Rabbit Care Fact #3: Rabbits are Clean (sort of). Rabbits themselves are very clean. They are always grooming themselves, and there is not much of an odor that can be detected on them. They generally take quite naturally to the litter box, which is nice, too. There are degrees as to how much a bunny will use the box. Many will do everything in the box. Some will urinate in the box and occasionally poop outside as territorial marking, and then there are those few who think litter boxes are for stupid rabbits (thanks Emma). Of course spaying and neutering helps improve litter box habits, so if you do decide to bring one into your home, make sure they have been spayed/neutered. However, the litter box is not the only thing that needs to be considered. Hay - their main source of food - is very messy. There is no getting around it. There will be hay everywhere, including places where really there should be no hay - freezer, sock drawer, behind the TV, in your underwear, etc. Your house will also be covered in fur. Generally, rabbits will shed every 3 months, with every other shed being a major one. However, there are those rabbits whose owners swear they shed heavily 365 days a year (yes, Sprinkles. I'm talking about YOU!)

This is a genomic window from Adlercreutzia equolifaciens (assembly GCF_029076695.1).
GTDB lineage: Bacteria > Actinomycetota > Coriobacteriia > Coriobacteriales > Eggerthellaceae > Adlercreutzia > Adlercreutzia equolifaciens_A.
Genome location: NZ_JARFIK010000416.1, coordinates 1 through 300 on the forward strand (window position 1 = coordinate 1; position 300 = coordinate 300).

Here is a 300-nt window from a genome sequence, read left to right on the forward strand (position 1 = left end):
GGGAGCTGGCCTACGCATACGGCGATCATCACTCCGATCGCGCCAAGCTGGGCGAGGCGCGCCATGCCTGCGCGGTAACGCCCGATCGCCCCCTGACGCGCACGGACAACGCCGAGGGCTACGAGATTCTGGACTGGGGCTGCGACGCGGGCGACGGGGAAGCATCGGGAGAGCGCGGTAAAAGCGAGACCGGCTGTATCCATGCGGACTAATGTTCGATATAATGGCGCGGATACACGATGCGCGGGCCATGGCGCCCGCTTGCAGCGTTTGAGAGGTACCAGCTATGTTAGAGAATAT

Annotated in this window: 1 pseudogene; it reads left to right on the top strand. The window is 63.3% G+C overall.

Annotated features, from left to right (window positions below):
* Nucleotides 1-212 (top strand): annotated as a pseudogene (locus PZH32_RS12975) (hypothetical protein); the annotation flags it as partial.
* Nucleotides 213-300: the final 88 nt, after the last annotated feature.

Rabbit Care Fact #4: Speaking of hay.... There’s no getting around it! Hay comprises about 80% of a bunny’s diet. They must have it all the time, and they must have A LOT of it. Other than finding the stuff in your bookshelf and purse, the most problematic thing for people is allergies. Typically, people are not so much allergic to rabbits as to the hay (or, more specifically, the mold spores on the hay). Some allergy sufferers can manage with taking medication and limiting their exposure to the hay, while some people are sent to the ER because they can’t breathe. Figure out if you or anyone in your house are allergic, and if you are, what your tolerance is. As mentioned earlier, it is easier not to take home a bunny in first place than it is to rehome one.